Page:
York’s Institute for Social Research (ISR) is set to launch a new and powerful resource for researchers on the Keele campus in January 2009 – a Statistics Canada Research Data Centre (RDC).
First established on university campuses across Canada in 2000, the country’s 15 RDCs provide researchers with access to master files that contain complete records of Statistics Canada surveys. These files are particularly useful to researchers because the information they contain is not edited to protect the identity of survey respondents.
“In an RDC’s controlled and secure environment, these files provide researchers with access to the rich detail contained in the original responses,” says Professor Michael Ornstein (right), director of ISR. “Instead of being limited to broad categories, a researcher can view exact measures of ancestry, occupation and income while placing those responses within the context of a neighbourhood and community, not just a region or province.”
The Statistics Canada surveys available through RDCs span a wide range of research interests. They include the National Population Health Survey, the Canadian Community Health Survey, the Survey of Labour and Income Dynamics and the General Social Survey. Others, such as the National Longitudinal Survey of Children and Youth and the Longitudinal Survey of Immigrants to Canada, explicitly focus on development and the human life course.
RDCs also provide access to census master files that provide an unparalleled source of information on family and household structure, immigration, education, income, housing, ancestry and racialization, among other topics. The 2001 Census file alone contains more than 6 million records – one in every five Canadian households.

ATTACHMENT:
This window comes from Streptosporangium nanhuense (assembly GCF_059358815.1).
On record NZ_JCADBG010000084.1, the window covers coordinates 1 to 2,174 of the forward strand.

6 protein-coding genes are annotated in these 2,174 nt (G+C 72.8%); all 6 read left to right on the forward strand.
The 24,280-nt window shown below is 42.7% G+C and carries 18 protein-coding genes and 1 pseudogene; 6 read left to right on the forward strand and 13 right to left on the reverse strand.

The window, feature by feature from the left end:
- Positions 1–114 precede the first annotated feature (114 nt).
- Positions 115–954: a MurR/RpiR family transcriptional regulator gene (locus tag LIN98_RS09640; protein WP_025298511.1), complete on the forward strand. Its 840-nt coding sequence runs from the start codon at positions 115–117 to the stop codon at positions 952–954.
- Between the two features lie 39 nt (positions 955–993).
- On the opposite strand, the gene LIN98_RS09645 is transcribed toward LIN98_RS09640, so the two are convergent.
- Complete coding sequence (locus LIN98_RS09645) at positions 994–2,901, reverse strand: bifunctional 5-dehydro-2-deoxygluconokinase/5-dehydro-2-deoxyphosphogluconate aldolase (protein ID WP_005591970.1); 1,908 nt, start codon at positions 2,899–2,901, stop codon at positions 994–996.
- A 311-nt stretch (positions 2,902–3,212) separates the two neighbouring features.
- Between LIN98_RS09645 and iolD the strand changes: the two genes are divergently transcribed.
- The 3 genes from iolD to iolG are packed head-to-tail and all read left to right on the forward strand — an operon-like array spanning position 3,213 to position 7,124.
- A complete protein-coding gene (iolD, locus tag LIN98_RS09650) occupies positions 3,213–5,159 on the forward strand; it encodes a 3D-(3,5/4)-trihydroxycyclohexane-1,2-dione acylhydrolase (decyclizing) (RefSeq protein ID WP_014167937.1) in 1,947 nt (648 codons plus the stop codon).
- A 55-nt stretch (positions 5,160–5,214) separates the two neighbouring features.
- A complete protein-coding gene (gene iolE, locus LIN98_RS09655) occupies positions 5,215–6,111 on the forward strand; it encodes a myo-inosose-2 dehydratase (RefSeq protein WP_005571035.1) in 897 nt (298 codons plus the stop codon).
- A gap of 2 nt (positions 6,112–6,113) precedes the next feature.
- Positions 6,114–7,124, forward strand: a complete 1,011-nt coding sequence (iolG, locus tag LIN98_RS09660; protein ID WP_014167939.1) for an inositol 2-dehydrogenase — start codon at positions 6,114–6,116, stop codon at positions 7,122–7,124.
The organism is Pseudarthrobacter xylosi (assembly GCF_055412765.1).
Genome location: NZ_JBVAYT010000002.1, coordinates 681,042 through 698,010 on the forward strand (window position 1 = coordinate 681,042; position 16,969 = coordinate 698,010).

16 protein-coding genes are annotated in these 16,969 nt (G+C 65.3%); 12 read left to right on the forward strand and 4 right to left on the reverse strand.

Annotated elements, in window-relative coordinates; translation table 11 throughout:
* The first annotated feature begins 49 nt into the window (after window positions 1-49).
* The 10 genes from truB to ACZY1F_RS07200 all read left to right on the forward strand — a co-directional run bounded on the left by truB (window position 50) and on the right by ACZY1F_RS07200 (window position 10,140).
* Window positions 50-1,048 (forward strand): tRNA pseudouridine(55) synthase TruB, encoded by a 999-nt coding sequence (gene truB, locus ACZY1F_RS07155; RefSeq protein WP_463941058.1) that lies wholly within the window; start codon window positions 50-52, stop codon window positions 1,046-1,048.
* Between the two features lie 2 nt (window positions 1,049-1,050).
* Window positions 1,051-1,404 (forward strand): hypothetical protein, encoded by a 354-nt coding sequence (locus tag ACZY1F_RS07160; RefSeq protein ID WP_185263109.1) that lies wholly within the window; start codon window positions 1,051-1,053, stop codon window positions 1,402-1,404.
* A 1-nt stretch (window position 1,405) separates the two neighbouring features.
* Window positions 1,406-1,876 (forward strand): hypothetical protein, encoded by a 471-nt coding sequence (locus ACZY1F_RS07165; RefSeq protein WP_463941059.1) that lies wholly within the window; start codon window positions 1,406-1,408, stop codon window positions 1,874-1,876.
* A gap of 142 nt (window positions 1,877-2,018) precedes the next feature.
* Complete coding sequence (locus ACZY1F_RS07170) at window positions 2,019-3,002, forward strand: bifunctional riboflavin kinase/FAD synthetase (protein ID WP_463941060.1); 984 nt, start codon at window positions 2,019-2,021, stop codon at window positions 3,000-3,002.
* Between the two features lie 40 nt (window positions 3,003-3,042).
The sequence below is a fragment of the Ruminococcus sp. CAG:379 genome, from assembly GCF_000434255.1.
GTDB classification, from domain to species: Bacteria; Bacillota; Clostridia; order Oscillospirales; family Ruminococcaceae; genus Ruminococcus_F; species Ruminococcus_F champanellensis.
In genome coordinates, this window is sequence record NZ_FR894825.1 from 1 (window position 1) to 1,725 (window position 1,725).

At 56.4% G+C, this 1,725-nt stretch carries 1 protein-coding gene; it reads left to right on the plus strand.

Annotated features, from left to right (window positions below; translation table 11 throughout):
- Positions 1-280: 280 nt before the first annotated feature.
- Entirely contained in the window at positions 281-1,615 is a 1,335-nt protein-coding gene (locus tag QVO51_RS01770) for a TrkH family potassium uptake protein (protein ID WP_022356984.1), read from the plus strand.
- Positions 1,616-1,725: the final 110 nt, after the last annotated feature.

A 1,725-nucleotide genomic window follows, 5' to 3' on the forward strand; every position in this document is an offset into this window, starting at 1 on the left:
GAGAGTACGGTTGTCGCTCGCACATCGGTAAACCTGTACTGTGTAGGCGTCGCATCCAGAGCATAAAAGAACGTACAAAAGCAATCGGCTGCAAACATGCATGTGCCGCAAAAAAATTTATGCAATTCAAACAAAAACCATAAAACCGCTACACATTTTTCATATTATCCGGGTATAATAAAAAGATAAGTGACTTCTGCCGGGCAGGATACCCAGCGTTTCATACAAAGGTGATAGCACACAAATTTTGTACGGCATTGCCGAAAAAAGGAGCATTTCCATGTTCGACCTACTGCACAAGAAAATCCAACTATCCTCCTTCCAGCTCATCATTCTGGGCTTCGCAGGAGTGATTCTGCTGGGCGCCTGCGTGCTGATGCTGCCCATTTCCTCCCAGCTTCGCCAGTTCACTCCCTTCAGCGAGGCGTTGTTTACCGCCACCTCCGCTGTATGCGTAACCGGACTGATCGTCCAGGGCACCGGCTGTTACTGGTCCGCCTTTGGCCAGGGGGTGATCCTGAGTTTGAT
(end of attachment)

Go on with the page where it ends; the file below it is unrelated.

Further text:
In the past, York researchers interested in using Statistics Canada master survey files had to commute to the Toronto Regional Statistics Canada RDC, located in the Robarts Library on the University of Toronto’s St. George campus. With the new RDC branch opening on the second floor of York Lanes, researchers will no longer have to travel downtown to access the files.
The new space, which meets Statistics Canada security requirements, will contain eight workstations, offices for Statistics Canada staff and a meeting room able to accommodate research team meetings or classes of up to 15 people. ISR will operate and manage the centre.
“Having our own branch office will be a huge benefit to our researchers and affirms York’s commitment to quantitative social researchers,” says Ornstein. “Its presence will complement York’s strengths in theory and qualitative empirical research while expanding the possibilities for faculty, graduate students and post-doctoral students conducting quantitative social research. We expect it to attract new researchers working in this area.”
Researchers interested in using RDC data must have their projects approved by the Social Sciences and Humanities Research Council of Canada (SSHRC) and Statistics Canada, which takes approximately six weeks.
Submitted to YFile by Elizabeth Monier-Williams, research communications officer